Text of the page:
Environmentalists cheered a decision Tuesday by the Oregon Public Utility Commission that seemingly torpedoes any plans by Portland General Electric to expand the natural gas-fired Carty Generating Station in Morrow County.
PGE had considered building two new units at Carty to satisfy customer demand after 2020, when the Boardman Coal Plant is scheduled to close. In its most recent integrated resource plan, the utility estimates it will need 561 additional megawatts of capacity to bridge the shortfall and keep up with future growth.
Regulators acknowledged PGE’s need for capacity during a lengthy six-hour meeting in Salem. The PUC did not, however, give the green light to go out for bids to expand at Carty, drawing praise from opponents of fracked natural gas.
“To address the climate crisis, we need to transition rapidly off fossil fuels and increase renewable energy like wind and solar power,” said David Van’t Hof, acting Oregon director for Climate Solutions. “We commend the Public Utility Commission for recognizing that imperative and rejecting new fracked gas development.”
Cathy Sampson-Kruse, an enrolled member of the Confederated Tribes of the Umatilla Indian Reservation, also petitioned against burning more natural gas at Carty.
“I am relieved by the Oregon PUC ruling,” Sampson-Kruse said in a statement Tuesday. “I fully understand that electric energy is vital in the world we live in, but we stand strong in our belief that solar and wind energy are the correct path forward.”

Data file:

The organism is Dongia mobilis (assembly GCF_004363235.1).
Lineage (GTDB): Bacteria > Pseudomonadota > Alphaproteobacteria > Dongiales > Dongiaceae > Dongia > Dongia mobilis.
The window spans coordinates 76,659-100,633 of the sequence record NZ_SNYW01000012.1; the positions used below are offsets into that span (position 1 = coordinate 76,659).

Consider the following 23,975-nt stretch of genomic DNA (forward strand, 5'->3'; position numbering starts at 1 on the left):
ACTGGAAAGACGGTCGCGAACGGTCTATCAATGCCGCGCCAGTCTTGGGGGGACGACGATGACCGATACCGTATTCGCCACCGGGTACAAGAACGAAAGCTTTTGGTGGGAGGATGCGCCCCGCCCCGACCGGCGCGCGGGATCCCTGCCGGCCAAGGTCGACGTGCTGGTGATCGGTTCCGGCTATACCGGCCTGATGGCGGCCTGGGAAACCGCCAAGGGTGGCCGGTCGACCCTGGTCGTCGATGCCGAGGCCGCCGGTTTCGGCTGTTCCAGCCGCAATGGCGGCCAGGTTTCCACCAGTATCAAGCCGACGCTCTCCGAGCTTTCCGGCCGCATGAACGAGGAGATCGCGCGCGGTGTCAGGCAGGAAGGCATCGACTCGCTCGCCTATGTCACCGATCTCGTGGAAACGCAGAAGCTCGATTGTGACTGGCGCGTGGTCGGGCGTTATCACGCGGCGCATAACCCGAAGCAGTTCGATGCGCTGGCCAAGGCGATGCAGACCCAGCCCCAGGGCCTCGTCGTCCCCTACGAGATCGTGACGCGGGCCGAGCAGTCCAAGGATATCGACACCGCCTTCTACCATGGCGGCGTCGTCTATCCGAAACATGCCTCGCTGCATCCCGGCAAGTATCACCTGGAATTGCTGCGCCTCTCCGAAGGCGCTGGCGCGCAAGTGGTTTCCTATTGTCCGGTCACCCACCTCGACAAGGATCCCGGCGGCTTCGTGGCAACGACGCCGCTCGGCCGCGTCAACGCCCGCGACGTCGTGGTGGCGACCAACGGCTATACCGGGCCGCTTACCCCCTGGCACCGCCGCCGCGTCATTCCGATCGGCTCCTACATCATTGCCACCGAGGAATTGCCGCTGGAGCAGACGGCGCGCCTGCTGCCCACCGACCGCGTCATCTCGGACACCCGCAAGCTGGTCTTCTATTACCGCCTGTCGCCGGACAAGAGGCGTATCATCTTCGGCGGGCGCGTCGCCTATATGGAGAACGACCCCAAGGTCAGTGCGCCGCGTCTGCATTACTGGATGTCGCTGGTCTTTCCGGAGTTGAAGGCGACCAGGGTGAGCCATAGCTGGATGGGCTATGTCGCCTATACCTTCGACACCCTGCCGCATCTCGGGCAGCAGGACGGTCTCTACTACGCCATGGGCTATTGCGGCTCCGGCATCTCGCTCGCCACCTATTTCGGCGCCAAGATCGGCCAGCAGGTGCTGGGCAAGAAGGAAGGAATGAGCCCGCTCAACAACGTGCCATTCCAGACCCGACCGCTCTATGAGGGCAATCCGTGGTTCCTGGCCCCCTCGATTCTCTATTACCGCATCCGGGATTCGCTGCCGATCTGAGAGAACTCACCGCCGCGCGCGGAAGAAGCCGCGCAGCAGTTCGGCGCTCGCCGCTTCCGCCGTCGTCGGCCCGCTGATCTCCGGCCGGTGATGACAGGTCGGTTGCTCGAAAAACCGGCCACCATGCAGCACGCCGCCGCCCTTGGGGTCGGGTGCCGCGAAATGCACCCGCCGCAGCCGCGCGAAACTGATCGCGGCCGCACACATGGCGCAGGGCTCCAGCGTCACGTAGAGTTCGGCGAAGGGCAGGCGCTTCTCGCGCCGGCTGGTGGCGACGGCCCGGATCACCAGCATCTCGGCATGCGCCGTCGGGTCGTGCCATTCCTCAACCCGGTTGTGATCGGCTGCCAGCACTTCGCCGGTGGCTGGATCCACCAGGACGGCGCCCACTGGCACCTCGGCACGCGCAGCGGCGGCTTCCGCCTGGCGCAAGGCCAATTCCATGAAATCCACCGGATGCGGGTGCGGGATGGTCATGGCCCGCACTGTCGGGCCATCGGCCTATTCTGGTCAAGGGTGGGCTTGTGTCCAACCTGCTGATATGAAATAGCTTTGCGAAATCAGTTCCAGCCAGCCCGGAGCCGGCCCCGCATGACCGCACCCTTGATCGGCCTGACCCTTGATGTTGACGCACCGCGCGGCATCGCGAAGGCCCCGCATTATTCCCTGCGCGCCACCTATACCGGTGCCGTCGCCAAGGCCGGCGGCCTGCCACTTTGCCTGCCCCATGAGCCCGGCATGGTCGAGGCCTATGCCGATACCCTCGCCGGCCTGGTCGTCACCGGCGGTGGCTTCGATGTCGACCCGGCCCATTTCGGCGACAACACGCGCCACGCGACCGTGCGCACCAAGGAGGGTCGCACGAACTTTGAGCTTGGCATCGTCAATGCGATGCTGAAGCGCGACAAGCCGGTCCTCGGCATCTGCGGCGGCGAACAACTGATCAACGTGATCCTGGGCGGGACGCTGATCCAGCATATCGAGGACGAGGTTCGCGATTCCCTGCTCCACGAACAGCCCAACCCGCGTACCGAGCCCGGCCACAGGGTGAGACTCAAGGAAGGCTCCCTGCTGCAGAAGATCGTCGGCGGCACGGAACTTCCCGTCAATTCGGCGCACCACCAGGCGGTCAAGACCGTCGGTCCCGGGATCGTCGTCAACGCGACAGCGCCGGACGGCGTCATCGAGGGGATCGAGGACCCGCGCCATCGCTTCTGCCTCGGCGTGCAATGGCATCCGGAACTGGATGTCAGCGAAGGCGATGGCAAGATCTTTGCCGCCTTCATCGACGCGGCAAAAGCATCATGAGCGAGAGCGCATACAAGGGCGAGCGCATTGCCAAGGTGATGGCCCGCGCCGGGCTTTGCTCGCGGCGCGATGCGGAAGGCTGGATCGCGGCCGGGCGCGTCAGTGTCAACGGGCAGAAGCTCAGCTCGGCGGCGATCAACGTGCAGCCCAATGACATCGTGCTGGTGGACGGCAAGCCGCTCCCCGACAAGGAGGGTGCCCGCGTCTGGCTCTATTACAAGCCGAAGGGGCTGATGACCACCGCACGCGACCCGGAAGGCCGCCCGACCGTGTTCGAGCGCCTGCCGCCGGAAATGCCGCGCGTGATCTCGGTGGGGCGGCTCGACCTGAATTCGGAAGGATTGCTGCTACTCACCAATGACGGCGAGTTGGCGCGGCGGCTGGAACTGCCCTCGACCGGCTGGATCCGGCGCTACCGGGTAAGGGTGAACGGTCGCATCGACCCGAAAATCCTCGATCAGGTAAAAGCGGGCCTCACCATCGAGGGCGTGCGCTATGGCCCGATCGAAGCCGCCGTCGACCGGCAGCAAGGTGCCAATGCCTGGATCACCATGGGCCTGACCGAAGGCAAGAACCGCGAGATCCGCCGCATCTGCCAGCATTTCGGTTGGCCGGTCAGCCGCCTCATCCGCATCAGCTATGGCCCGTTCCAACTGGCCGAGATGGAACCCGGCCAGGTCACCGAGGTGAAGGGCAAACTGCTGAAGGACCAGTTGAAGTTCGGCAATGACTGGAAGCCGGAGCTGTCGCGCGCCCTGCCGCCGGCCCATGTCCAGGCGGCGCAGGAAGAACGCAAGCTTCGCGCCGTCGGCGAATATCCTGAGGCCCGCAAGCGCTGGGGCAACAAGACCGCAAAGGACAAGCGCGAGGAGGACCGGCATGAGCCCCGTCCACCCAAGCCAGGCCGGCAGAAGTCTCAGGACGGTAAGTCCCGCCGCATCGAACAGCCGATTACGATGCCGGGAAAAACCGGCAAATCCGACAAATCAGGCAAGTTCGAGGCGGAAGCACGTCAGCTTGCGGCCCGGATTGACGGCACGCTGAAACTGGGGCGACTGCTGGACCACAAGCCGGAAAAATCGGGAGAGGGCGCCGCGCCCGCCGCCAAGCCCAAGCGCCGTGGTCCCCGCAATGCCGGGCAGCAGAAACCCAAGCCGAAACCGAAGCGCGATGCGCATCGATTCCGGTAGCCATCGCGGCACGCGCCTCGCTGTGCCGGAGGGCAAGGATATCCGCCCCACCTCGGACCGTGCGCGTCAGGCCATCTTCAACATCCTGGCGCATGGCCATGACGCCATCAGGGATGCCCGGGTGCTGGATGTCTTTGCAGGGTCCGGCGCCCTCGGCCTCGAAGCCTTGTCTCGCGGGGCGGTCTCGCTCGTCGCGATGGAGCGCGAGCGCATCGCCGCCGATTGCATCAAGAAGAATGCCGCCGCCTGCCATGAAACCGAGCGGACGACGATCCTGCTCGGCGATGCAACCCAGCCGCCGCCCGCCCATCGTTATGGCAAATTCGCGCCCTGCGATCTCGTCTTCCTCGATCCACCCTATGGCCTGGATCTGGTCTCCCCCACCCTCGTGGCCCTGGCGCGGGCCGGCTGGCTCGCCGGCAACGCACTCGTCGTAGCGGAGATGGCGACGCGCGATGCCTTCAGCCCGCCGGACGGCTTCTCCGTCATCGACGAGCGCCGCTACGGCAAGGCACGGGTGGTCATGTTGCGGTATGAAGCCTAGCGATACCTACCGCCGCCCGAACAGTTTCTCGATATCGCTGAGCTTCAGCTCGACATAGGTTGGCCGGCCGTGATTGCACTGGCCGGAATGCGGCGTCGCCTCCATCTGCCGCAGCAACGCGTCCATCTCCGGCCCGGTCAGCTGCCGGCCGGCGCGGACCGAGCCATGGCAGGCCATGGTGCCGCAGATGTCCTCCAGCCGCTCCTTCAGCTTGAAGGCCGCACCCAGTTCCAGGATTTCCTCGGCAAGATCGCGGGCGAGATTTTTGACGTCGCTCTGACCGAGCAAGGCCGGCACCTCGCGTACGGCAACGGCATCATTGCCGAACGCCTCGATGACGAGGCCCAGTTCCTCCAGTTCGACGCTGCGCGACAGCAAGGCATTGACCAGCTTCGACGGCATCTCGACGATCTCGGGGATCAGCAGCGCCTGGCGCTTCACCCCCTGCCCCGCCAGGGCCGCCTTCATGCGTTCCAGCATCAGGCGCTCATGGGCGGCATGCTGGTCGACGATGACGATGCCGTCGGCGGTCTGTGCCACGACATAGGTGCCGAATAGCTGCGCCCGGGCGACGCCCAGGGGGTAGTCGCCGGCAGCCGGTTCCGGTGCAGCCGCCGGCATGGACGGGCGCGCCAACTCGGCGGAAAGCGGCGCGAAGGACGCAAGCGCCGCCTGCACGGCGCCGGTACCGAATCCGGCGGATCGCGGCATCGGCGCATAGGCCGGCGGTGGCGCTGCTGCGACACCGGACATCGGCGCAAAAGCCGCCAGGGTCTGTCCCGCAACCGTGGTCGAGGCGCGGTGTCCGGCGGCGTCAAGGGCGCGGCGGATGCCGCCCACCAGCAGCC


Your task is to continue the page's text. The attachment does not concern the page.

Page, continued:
PGE itself suspended efforts to secure permits for two new units at Carty earlier this year, and has instead entered into negotiations to purchase additional power from existing Northwest facilities. Spokesman Steve Corson said those negotiations are ongoing.
It is not yet certain if PGE can satisfy all its capacity needs through existing resources. If not, Corson said regulators have asked for a market study to provide greater details about other options.
Another aspect of PGE’s integrated resource plan detailed how the utility planned to add 175 average megawatts of renewable energy in order to meet Oregon’s rising renewable energy goals. Corson said PGE wants to take advantage of federal production tax credits on new projects before the incentives expired.
The utility commission did not approve that strategy either, leaving PGE to regroup on a new plan.
“They invited us to talk further with environmental groups and staff, and come back in 60 days with an update,” Corson said.
Corson described Tuesday’s meeting as “long, but constructive” and said PGE is pleased that regulators have at least acknowledged their capacity needs moving forward. Both Corson and Van’t Hof said they are looking forward to working together on refining policies.
Contact George Plaven at email@example.com or 541-966-0825.